Story: Seon (Choi Soo-in) is in fourth grade and an outsider. She always gets picked last into sports teams and during recess everybody avoids her too. The reason for that is the most popular schoolgirl in her class, Bora (Lee Seo-yeon). She makes sure that Seon is bullied by the others. At home, nobody knows about it, mostly because Seon's father (Son Seok-bae) and her mother (Jang Hye-jin) are always working in order to make ends meet. In addition, her grandfather is in hospital and even if her father does not want to visit him because of his ugly childhood, he still has to pay for his treatment. Because her parents work so much, Seon also has to take care of her brother Yoon (Kang Min-joon). On the last day of school before summer break, the little girl meets a new classmate, Ji-ah (Seol Hye-in), who is going to be in her class next year and wanted to have a look around the school beforehand. The two quickly become friends and spend almost every day during summer break with each other. Ji-ah seems to come from a completely different world than Seon. Her mother works in England and she lives with her grandmother because her father is pretty successful and works a lot. For her it is also not a financial issue to visit a tutoring school. However, Ji-ah also becomes friends with Bora there. Seon's worst fears become true because when school starts again, Ji-ah behaves as if she and Seon had never been friends...
Review: If you let chance decide about your movie choice in the evening, sometimes hidden treasures surface unexpectedly - this was the case with "The World of Us". However, the high quality level of the drama is not that surprising as the movie was shown at the Berlin International Film Festival and received a lot of praise by critics. The reason for that is pretty simple: We get to see the typical world of two kids with all their problems in a modern world through the eyes of a fourth grader. This view at the world is astonishingly clear and surprisingly complex at the same time. That is not only because adult viewers, to whom the movie is obviously addressed, can relate to the situations the children find themselves in more than Seon herself because of their experiences, but also because the school kids' lives are more complicated than we are first aware of. Children should just play. But for them the world is not as simple as that.
We soon realize how dark the world can seem for kids. Seon is bullied in school and doesn't talk about it at home even when her mother asks her if everything is alright. And while her family is actually pretty loving, there are also enough problems at home. The father is one step away from being an alcoholic, the mother has little time for her kids and Seon therefore has to take care of her little brother, a little rascal, who you will instantly take a shine to. The child actors are all terrific, especially Choi Soo-in ("I Can Speak") convinces with her subtle acting. The camera almost always stays on her and through little changes in her facial expression or her behavior we get to see exactly how she feels. Seol Hye-in as Ji-ah completes the great cast and we soon realize how different the two friends are.
If there is one negative thing to be said about the movie, then it's only the fact that the script provides a lot of coincidences. Seon crosses paths with her friend Ji-ah one too many times just because it's convenient for the story. In addition, one could criticize that the topics dealt with in the movie are not really new and a lot of developments are even predictable. However - just how it should be with a good story -, the way everything evolves in the movie is what fascinates. Everything has a natural flow. The falling-out between the two friends as well as the kids' imperfect parental home is portrayed realistically. We only get to see Ji-ah's father in one short scene and instantly know why she is dissatisfied with him. And when it comes to her mother, we only get to hear Ji-ah's side of a phone call. As a child of divorce, Ji-ah did not have it easy at her school and in order not to become a mobbing victim at her new school as well, she crafts some nice strategies.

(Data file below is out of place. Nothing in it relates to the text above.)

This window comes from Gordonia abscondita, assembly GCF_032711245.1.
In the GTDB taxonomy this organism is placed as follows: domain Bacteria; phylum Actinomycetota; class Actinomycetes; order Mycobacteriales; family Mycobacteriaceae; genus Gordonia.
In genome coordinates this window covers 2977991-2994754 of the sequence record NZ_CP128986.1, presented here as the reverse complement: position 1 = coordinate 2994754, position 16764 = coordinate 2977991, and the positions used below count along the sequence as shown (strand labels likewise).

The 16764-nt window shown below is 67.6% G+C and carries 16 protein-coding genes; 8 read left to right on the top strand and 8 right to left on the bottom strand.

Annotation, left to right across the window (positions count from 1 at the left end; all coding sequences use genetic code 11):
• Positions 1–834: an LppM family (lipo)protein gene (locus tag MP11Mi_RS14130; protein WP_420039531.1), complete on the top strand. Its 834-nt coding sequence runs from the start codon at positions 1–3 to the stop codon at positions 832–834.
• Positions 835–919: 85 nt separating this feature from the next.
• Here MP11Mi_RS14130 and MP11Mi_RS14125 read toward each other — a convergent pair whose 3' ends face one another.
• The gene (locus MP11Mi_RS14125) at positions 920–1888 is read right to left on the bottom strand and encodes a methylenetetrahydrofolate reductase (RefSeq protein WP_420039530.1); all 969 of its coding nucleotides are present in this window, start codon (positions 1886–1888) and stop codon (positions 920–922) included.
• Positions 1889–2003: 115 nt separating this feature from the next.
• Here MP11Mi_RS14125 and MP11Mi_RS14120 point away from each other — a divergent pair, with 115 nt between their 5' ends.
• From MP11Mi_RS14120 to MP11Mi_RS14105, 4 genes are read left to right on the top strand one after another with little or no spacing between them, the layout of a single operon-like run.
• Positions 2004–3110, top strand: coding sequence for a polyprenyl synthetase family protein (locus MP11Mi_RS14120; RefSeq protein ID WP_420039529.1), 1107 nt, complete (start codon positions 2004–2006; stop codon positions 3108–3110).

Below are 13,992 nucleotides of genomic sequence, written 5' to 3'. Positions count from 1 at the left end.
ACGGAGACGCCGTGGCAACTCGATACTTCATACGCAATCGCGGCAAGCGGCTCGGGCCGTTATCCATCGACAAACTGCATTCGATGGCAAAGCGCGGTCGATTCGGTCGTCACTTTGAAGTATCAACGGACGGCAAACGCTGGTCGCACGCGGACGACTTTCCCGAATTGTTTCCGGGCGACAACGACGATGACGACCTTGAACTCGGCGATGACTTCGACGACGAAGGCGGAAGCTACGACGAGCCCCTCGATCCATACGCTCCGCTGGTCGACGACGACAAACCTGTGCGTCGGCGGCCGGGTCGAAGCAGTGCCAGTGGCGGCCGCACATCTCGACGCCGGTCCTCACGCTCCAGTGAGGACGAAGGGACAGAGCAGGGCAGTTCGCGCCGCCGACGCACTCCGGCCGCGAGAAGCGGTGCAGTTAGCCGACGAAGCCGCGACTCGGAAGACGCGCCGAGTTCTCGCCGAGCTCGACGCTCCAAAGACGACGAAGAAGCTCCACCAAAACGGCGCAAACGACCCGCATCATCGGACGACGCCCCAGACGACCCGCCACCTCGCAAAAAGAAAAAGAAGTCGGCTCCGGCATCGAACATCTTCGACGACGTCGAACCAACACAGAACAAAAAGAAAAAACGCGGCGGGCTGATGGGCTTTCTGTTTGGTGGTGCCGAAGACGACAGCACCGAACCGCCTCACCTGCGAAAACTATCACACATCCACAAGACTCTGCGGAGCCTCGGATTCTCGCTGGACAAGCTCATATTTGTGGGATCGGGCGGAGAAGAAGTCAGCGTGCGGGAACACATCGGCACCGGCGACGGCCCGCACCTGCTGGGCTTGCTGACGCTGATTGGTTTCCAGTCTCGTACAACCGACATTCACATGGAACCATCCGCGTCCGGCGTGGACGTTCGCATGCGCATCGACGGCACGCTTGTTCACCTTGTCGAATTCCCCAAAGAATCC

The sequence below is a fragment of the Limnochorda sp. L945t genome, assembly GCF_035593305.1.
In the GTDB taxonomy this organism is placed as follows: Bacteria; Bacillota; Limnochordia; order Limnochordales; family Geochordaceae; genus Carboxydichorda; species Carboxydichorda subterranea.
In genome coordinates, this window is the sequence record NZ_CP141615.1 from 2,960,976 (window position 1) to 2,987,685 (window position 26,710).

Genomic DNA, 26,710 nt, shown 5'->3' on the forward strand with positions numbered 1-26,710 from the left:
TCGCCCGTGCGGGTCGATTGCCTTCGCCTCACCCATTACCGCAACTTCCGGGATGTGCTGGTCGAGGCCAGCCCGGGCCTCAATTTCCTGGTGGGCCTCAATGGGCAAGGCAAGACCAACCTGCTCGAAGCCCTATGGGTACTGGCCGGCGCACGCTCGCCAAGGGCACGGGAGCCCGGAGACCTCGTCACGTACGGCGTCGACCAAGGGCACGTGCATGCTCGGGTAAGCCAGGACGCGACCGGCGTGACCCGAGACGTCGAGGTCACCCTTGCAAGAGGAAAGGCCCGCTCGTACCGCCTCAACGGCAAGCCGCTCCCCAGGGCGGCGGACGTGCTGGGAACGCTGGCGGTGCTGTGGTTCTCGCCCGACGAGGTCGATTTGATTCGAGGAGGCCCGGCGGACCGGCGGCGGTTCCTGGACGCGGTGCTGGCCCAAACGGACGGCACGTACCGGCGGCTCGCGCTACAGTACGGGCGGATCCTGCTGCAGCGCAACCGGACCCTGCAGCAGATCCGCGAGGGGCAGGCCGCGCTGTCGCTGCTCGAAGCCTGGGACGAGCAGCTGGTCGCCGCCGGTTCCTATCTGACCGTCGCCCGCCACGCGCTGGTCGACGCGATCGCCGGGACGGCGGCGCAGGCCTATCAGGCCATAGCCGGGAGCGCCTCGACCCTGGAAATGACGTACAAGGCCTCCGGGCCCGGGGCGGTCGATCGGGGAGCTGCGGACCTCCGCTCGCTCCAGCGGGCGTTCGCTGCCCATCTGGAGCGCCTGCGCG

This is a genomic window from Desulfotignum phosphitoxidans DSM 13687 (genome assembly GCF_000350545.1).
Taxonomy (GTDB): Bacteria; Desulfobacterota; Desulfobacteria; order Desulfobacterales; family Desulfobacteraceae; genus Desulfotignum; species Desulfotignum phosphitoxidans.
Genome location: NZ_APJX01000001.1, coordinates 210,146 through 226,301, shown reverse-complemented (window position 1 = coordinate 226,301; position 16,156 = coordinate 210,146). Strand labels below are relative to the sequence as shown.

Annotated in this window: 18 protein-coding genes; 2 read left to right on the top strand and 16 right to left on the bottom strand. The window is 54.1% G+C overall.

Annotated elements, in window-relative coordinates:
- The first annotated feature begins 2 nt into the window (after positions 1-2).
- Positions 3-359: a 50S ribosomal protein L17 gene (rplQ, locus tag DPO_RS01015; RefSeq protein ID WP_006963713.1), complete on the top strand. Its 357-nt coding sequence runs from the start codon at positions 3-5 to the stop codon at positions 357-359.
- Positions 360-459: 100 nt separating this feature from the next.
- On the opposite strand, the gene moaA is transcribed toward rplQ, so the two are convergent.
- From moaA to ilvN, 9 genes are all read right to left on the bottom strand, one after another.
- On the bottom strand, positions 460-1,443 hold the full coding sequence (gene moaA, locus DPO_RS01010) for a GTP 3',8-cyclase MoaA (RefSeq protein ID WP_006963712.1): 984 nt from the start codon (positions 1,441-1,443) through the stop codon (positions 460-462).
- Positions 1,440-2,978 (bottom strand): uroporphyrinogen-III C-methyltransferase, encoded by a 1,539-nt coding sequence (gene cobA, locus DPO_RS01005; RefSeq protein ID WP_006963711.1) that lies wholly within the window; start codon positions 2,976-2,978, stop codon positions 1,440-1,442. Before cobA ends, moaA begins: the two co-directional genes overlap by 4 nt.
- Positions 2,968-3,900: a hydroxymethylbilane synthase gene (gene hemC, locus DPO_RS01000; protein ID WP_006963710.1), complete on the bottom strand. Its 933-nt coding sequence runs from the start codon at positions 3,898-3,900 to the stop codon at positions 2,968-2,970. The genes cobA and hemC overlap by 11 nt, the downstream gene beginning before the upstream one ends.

Seon, on the other hand, is poor and that is enough to make her into a mobbing victim at her school. The psychological pressure the kids have to endure is extreme and school grades also do their bit. It is shocking how much likeness the kids' world has with that of adults' and that is exactly what "The World of Us" wants to show us. In contrast to most adults, kids can still grow intellectually and as a human being so that there is hope everything could take a turn for the better. The drama is surprisingly warm all throughout and never pulls at your heartstrings. In spite of that, or maybe even because of that, there are a few scenes, which can actually move you to tears. These are particularly moments, in which the kids show us that they can change something about their behavior, whereas adults are already set in their ways and are too proud and stubborn to do something about the situation at hand. The most touching scenes of the movie often happen when you least expect it.
Female director Yoon Ga-eun shot an indie-drama which doesn't really feel like one. The camera always stays with Seon, but in its portrayal of the everyday life of children the movie is surprisingly entertaining and also has some humorous elements. The images are also by no means gloomy, but instead oftentimes pretty bright and pleasant. Therefore, "The World of Us" doesn't feel as depressing as a normal drama. The style is reminiscent of "Thread of Lies". Especially one scene with Seon's little brother reveals the kind of childish innocence, which puts a simple truth in a nutshell and is both funny and moving. Seon can still learn from that, but can we? A wonderful film whose ending might have been frustrating in other movies, but here it just feels right to be left behind both sad and happy.